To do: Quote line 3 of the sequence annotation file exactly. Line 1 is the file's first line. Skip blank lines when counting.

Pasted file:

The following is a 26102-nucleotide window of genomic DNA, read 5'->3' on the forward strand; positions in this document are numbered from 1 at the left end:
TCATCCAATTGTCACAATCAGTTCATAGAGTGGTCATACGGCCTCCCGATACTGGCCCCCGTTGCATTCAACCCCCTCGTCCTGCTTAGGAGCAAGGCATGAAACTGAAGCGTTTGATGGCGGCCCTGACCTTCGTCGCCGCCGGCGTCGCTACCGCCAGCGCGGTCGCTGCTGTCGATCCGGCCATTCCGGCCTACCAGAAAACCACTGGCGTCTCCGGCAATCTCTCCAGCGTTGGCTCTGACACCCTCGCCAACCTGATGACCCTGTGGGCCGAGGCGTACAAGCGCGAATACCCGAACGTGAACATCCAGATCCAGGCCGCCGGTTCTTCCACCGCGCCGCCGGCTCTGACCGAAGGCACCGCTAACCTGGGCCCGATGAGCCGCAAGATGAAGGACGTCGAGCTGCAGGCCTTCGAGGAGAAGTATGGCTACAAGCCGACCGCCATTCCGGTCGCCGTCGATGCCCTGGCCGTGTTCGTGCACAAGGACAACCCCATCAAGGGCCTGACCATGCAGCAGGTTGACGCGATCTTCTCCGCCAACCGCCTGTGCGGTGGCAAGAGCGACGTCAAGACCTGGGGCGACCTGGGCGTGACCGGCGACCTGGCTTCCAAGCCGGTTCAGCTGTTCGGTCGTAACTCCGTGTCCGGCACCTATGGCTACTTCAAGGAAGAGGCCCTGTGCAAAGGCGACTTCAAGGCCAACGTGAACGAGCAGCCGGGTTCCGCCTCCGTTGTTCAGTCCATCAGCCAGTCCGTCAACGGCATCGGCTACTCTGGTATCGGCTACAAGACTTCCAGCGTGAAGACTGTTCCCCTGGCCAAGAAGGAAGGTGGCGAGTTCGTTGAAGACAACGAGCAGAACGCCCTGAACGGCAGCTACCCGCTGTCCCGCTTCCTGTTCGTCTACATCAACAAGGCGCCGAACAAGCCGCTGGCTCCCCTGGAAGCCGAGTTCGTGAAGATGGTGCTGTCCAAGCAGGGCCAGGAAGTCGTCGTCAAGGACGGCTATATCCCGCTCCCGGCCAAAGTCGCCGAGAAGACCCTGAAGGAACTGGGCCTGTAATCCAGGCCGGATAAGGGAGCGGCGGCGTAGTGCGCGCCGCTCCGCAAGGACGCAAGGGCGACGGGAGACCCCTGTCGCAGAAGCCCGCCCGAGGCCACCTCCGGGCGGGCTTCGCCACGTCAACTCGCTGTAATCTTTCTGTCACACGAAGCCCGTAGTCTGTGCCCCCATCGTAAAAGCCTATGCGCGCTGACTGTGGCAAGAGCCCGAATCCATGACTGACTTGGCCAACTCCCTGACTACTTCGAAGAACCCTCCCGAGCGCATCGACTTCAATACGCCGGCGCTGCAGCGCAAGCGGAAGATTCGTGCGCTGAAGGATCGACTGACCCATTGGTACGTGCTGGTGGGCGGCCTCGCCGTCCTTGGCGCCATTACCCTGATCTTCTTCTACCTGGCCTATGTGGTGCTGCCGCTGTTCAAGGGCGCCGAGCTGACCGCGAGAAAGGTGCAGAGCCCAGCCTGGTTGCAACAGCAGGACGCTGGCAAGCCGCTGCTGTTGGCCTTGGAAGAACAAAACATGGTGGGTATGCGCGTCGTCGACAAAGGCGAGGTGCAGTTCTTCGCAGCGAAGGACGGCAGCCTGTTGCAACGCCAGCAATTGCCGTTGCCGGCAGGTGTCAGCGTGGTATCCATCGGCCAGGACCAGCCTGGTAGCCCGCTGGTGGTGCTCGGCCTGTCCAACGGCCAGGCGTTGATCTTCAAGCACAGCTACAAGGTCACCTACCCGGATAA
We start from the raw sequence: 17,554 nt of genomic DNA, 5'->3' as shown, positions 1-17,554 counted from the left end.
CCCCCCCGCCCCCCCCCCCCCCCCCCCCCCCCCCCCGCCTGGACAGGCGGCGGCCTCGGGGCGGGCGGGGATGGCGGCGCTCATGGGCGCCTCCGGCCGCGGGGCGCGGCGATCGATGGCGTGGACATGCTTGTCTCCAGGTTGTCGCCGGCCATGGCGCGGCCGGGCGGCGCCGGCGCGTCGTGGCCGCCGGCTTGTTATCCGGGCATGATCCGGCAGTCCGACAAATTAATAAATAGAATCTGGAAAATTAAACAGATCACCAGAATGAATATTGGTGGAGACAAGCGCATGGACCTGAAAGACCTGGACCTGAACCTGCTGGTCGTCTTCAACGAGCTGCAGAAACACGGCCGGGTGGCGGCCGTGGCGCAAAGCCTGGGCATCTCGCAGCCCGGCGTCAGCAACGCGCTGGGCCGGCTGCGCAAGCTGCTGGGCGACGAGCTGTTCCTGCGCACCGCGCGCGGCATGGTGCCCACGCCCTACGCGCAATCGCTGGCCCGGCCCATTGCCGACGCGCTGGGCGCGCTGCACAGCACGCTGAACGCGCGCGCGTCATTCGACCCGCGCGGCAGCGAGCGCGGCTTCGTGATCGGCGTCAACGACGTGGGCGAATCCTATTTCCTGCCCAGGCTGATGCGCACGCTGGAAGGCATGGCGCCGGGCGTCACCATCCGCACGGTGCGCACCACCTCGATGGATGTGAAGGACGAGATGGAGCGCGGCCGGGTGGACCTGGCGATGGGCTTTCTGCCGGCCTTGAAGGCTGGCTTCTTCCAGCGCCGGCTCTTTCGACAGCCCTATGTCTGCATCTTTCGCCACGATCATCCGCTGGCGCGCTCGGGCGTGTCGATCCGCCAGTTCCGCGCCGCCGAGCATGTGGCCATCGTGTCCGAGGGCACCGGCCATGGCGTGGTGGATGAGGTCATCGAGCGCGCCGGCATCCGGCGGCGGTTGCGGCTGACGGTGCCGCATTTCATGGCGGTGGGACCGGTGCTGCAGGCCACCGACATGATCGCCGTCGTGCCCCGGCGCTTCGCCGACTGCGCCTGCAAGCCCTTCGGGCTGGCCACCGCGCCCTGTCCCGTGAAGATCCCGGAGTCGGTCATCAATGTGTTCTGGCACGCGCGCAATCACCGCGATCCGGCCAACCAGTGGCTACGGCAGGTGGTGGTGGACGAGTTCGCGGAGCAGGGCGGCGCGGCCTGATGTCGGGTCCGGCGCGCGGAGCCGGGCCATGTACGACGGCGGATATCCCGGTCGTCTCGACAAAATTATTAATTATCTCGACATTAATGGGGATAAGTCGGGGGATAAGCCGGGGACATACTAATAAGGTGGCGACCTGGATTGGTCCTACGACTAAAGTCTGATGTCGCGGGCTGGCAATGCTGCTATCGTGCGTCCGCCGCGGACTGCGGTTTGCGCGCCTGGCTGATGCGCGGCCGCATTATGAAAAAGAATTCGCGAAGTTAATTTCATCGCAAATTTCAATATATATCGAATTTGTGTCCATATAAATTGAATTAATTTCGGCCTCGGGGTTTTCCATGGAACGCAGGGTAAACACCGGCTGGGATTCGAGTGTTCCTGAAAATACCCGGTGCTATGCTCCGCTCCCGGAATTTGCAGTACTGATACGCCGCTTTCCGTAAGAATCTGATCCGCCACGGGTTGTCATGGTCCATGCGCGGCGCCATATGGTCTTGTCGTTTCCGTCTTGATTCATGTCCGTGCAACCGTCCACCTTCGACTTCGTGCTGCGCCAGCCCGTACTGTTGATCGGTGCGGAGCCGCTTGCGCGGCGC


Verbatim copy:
We start from the raw sequence: 17,554 nt of genomic DNA, 5'->3' as shown, positions 1-17,554 counted from the left end.